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CHART OF THE DAY: Another Ugly Economic Indicator... Should The Fed Raise Rates?

Editor's Note: Below is a brief excerpt and chart from today's Early Look written by Hedgeye CEO Keith McCullough. Click here to learn more.

 

"... Got the latest “transports” data?

  1. Class 8 new truck orders at the lowest level since August 2010 in both absolute and rate of change terms (-56% y/y)   
  2. NA total commodity carloads originated continues tracking down over -5% Y/Y since March 2015 – no bounce whatsoever
  3. Commodity carloads down -11% y/y. Largest commodity carload declines in Petroleum products (-22%) and Coal (-27%) which are obvious. Other areas of weakness are forest products (-7.5%), Metals (-6.1%), minerals (-3.6%), Farm/Food products (-3.4%)"

So maybe the Fed should “raise rates” today. That’s neither an empty nor a clever theory. That would just be dumb.

 

CHART OF THE DAY: Another Ugly Economic Indicator... Should The Fed Raise Rates? - 09.21.16 EL Chart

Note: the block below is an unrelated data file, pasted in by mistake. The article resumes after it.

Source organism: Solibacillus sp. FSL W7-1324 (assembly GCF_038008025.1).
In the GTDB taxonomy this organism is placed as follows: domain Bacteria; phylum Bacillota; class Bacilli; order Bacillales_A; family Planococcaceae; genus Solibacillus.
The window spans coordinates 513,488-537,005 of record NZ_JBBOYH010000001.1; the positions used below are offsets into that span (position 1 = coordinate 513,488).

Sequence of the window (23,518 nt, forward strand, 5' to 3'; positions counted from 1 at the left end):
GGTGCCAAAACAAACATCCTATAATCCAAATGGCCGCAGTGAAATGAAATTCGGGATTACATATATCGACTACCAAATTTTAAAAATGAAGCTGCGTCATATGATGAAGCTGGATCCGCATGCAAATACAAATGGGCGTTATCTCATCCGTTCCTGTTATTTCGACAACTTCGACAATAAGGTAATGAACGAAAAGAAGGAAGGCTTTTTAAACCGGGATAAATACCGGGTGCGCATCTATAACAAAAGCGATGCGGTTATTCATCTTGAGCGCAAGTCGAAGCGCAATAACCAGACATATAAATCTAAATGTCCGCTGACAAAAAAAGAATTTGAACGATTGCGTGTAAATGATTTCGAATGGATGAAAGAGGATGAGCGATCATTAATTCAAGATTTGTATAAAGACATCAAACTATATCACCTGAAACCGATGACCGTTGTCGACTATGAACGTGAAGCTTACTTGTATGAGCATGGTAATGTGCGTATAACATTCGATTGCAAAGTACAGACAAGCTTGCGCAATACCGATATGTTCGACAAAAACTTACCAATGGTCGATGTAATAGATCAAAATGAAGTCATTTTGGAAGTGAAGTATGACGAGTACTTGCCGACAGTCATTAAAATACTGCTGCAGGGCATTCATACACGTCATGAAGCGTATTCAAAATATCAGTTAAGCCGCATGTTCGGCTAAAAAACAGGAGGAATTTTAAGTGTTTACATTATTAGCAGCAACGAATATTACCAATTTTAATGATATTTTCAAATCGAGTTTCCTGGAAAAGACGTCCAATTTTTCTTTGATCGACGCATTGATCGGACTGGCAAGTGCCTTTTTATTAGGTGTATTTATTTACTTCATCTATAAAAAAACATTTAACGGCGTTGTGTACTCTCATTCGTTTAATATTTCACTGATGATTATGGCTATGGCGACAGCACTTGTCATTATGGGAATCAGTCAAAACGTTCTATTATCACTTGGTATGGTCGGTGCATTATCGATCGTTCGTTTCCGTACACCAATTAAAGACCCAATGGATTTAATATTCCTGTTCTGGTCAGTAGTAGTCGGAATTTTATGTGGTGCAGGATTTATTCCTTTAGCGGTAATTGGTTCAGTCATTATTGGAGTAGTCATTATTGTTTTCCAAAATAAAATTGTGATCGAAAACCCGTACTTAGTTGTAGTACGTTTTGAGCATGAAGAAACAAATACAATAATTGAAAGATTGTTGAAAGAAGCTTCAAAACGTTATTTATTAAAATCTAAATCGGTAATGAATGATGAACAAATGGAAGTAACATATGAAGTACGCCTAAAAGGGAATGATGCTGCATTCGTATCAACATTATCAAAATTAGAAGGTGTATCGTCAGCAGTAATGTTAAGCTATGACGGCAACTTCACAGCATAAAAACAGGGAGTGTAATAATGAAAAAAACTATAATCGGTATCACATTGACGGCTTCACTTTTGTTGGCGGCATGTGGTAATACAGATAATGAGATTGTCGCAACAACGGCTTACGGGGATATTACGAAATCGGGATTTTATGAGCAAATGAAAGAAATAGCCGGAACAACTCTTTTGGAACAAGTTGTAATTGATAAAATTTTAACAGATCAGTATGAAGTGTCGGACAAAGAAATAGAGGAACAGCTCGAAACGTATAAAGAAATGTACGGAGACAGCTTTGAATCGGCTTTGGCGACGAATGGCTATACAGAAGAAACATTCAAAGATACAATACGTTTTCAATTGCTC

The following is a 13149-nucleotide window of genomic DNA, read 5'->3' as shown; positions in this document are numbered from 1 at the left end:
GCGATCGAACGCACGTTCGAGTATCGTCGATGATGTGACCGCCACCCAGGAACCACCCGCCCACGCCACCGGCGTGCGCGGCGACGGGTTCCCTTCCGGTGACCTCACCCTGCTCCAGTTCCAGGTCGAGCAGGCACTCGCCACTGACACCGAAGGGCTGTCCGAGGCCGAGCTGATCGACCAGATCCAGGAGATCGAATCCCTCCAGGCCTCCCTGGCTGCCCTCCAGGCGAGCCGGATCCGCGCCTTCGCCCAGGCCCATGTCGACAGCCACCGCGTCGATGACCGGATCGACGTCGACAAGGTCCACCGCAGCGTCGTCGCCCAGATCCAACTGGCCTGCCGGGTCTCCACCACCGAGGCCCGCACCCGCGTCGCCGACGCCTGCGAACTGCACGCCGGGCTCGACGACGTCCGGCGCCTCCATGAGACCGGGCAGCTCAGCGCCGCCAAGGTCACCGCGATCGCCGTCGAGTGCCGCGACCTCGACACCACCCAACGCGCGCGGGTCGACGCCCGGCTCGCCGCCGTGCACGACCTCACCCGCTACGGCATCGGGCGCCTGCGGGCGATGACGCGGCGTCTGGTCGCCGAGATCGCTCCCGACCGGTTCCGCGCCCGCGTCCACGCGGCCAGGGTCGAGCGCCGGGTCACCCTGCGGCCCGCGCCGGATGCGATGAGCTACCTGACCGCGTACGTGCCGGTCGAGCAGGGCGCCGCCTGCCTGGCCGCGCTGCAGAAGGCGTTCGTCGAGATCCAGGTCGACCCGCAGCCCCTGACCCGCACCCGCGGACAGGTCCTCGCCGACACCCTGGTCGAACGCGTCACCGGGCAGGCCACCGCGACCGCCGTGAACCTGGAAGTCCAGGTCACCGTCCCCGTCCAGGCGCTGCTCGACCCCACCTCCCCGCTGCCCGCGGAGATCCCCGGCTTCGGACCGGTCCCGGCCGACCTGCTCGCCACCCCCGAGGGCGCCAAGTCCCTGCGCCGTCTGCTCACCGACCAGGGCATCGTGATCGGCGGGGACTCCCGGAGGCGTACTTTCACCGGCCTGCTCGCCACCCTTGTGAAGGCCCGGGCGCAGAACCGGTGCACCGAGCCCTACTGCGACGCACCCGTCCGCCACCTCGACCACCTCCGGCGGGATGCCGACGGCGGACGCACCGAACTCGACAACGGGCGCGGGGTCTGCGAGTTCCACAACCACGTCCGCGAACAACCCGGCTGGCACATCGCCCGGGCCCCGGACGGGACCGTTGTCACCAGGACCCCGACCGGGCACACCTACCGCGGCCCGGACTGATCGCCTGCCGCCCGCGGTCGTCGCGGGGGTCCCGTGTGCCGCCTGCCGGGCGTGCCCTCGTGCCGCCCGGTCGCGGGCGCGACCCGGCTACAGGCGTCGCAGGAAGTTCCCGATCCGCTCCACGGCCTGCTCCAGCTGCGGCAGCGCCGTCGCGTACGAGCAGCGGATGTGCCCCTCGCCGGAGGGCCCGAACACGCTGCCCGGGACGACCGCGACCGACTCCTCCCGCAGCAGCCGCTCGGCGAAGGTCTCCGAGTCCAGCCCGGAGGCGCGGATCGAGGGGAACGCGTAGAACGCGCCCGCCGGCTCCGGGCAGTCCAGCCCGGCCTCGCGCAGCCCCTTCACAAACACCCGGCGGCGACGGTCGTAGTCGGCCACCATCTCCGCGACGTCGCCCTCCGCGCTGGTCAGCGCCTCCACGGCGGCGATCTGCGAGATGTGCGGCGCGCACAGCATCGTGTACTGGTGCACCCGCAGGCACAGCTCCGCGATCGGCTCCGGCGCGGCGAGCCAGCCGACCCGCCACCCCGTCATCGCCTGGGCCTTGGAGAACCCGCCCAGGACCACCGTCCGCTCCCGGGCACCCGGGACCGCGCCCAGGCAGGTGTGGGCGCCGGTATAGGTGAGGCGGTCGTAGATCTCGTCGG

Empty Theories

“How empty is theory in the presence of fact.”

-Mark Twain

 

Twain had his own personal issues. Don’t we all? But I have no issue whatsoever with this quote. In fact, the further I find myself down this winding path of building Hedgeye, the closer I find myself to truths vs. empty theories.

 

Don’t get me wrong, differentiated theories can make your returns great again. That’s not going to happen taking short-cuts or coming up with clever ideas that have no trending data or facts to support them, however.

 

Trends trump theories. #GrowthSlowing is the mother of all Global Macro TRENDs that you can measure and map with real-time economic and market data. Theories, like “JGB Yields are gonna rip”, die on the sword of event-driven days like this.

 

Empty Theories - growth skeleton cartoon 08.29.2016

 

Back to the Global Macro Grind

 

My personal views fended off 2 super clever theories in exchange for confirmations of 2 bullish TRENDs overnight:

 

  1. Japanese Government Bond Yields didn’t crash to the upside
  2. Team USA couldn’t beat Team Canada (again) at the World Cup of Hockey